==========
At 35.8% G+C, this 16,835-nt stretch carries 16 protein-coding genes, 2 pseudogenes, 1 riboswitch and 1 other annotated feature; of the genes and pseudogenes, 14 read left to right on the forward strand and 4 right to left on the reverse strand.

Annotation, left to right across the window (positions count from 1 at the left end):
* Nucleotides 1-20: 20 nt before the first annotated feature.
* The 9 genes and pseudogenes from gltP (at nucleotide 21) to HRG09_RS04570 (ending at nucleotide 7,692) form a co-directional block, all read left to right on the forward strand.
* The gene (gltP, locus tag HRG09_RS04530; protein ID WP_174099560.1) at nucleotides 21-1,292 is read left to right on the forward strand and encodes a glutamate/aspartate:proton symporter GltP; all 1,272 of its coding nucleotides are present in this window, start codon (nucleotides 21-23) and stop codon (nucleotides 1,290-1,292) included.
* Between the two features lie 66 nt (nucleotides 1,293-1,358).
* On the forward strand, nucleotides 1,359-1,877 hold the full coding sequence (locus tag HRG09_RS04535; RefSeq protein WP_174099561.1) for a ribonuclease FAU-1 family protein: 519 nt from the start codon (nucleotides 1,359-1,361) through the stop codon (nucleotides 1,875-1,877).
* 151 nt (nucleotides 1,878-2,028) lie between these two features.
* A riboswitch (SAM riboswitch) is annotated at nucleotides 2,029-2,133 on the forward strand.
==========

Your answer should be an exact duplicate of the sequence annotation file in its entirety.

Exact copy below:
At 35.8% G+C, this 16,835-nt stretch carries 16 protein-coding genes, 2 pseudogenes, 1 riboswitch and 1 other annotated feature; of the genes and pseudogenes, 14 read left to right on the forward strand and 4 right to left on the reverse strand.

Annotation, left to right across the window (positions count from 1 at the left end):
* Nucleotides 1-20: 20 nt before the first annotated feature.
* The 9 genes and pseudogenes from gltP (at nucleotide 21) to HRG09_RS04570 (ending at nucleotide 7,692) form a co-directional block, all read left to right on the forward strand.
* The gene (gltP, locus tag HRG09_RS04530; protein ID WP_174099560.1) at nucleotides 21-1,292 is read left to right on the forward strand and encodes a glutamate/aspartate:proton symporter GltP; all 1,272 of its coding nucleotides are present in this window, start codon (nucleotides 21-23) and stop codon (nucleotides 1,290-1,292) included.
* Between the two features lie 66 nt (nucleotides 1,293-1,358).
* On the forward strand, nucleotides 1,359-1,877 hold the full coding sequence (locus tag HRG09_RS04535; RefSeq protein WP_174099561.1) for a ribonuclease FAU-1 family protein: 519 nt from the start codon (nucleotides 1,359-1,361) through the stop codon (nucleotides 1,875-1,877).
* 151 nt (nucleotides 1,878-2,028) lie between these two features.
* A riboswitch (SAM riboswitch) is annotated at nucleotides 2,029-2,133 on the forward strand.